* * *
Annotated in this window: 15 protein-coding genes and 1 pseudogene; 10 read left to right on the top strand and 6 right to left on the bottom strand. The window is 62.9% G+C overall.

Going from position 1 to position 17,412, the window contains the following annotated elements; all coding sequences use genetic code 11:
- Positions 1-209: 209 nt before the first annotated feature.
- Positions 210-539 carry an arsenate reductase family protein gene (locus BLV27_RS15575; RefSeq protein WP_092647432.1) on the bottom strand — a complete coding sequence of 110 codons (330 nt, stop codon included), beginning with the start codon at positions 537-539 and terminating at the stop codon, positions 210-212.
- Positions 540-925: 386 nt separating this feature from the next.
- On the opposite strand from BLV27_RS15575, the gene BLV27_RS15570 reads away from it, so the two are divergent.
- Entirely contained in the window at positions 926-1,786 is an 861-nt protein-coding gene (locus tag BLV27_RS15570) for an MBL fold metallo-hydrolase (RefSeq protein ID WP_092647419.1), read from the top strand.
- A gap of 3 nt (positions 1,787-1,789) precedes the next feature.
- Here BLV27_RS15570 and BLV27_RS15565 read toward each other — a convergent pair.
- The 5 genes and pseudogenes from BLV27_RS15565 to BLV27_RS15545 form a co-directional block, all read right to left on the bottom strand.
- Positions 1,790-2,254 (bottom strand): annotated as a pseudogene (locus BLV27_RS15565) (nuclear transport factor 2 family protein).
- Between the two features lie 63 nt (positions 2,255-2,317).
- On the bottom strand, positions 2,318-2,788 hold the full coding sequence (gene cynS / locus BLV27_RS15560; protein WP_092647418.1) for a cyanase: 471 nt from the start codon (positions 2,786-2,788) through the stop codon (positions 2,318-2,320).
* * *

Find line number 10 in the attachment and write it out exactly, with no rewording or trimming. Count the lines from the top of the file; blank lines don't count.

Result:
- The 5 genes and pseudogenes from BLV27_RS15565 to BLV27_RS15545 form a co-directional block, all read right to left on the bottom strand.